Update: Anchorage police confirmed Friday morning that Cynthia Wheeler has died as a result of her injuries. The motorcyclist who died after a collision on East Dowling Road on Thursday morning has been identified by police as Justin Hillen, 32, of Anchorage.
So far, May has been a deadly month for motorcycle riders.
Alaska averages about nine motorcycle fatalities per year, according to Jeremy Woodrow, public information officer for the state Department of Transportation. So far this year, six riders have lost their lives in four incidents, most recently in a Thursday morning crash in Anchorage.
"It's a shared responsibility," Woodrow said. "Drivers need to be aware of nearby motorcycles when changing lanes and turning, and motorcyclists need to wear brightly-colored clothing, use their turn signal or hand signal while turning and abide by the laws of the road."
A preliminary investigation of Thursday morning's fatal crash determined the motorcyclist was driving east on Dowling Road just after 8 a.m. when he collided with a dump truck pulling a trailer. The truck was reportedly turning west onto Dowling from Petersburg Street when the collision occurred. The driver of the truck was not injured.
Police say the motorcyclist was wearing a helmet. No citations or charges have been issued and the collision remains under investigation. The identity of the motorcyclist will be released after relatives have been notified, police said.
The Thursday death is one of two fatalities this spring in Anchorage. The other four happened in the Matanuska-Susitna Borough.
Members of the Southcentral riding community are getting ready to memorialize two riders killed in Wasilla on May 4. James and Sabrina Carlyle died when a van driven by 18-year-old Dakota J. Leatherman rear-ended a truck, forcing it into the path of four oncoming motorcycles. The memorial service for the Carlyles is planned for this weekend. Services for a third person killed in the wreck, 63-year-old Elaine Lowe, were held last weekend. All three had their bikes blessed by an area clergyman in an annual event in Wasilla earlier in the day.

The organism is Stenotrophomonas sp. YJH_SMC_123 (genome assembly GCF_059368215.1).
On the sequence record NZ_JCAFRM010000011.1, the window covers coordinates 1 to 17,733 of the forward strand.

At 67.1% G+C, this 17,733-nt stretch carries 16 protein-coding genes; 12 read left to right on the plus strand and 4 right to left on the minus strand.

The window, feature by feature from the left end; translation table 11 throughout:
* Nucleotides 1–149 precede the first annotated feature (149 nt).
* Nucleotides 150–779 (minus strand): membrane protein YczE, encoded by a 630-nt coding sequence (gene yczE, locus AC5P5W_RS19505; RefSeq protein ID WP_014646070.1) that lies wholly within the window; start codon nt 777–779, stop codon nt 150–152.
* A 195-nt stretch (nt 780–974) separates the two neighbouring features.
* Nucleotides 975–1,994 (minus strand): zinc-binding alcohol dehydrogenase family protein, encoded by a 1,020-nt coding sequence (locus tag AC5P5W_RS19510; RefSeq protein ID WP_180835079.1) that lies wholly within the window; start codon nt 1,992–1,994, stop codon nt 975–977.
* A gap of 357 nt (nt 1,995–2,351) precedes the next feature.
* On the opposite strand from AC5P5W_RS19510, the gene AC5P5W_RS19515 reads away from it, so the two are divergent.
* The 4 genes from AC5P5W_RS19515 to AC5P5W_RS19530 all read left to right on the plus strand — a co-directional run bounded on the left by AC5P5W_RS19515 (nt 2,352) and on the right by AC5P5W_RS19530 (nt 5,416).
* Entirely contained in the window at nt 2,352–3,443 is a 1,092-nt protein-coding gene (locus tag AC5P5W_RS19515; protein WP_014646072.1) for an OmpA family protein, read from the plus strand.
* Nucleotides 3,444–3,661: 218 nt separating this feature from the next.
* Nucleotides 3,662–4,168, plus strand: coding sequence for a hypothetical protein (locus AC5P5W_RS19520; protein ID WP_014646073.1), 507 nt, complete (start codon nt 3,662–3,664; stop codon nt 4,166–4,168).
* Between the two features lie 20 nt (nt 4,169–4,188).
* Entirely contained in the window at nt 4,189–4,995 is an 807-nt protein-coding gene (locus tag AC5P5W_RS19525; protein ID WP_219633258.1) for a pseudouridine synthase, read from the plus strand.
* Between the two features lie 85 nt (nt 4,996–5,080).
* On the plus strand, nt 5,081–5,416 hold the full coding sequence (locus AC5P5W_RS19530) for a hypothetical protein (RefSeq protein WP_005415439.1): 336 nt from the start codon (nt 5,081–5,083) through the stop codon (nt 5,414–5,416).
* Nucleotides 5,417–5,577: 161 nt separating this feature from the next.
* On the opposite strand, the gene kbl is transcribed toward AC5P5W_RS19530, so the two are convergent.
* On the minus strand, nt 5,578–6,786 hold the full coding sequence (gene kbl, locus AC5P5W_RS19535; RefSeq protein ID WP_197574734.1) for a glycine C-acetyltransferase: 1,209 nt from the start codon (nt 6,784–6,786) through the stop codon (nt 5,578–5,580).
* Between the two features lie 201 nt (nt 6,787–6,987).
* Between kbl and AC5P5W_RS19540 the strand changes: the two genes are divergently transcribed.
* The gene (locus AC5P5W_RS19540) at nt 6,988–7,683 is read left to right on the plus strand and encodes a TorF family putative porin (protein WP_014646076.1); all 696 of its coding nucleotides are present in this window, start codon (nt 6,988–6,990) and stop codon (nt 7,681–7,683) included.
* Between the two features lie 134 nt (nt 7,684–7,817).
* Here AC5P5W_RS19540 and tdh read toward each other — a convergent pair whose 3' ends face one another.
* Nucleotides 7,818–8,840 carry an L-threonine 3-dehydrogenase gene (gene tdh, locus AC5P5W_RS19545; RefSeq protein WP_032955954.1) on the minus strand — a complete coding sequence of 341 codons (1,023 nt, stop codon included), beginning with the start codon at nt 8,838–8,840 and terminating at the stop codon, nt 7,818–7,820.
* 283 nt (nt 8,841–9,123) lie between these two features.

While collisions are a hazard of the hobby, Alaska doesn't seem to be any more dangerous a state to ride in than others, Alaska Harley Davidson Owners Group vice president Barry Matteson said.
"It is not near as dangerous as driving in LA," he said.
Matteson said the local riding community is a tight-knit group and would be parading their bikes with the Carlyles' memorial procession this weekend.
As APD works to determine the details from the latest motorcycle fatality, an Anchorage 20-year-old remained in critical condition from a collision on Monday, May 12. APD said Cynthia Wheeler was riding her scooter on a sidewalk near the intersection of 32nd Avenue and C Street at about 7:30 p.m. when she collided with a motorcycle.
May, with its warm, dry weather this year, has brought out the state's riders in force. In most parts of the state, May is the first month people can go for a ride after locking up their motorcycles for the winter months. Drivers of cars and trucks -- after spending months without seeing motorcycles on the roads -- are sometimes slow to react to the sudden appearance of motorcycles on the roadways. That is why the month of May has been designated Motorcycle Awareness Month by Gov. Sean Parnell, Woodrow said.
Correction: This story originally reported that Motorcycle Awareness Month was designated by the Legislature.
By SEAN DOOGAN and DEVIN KELLY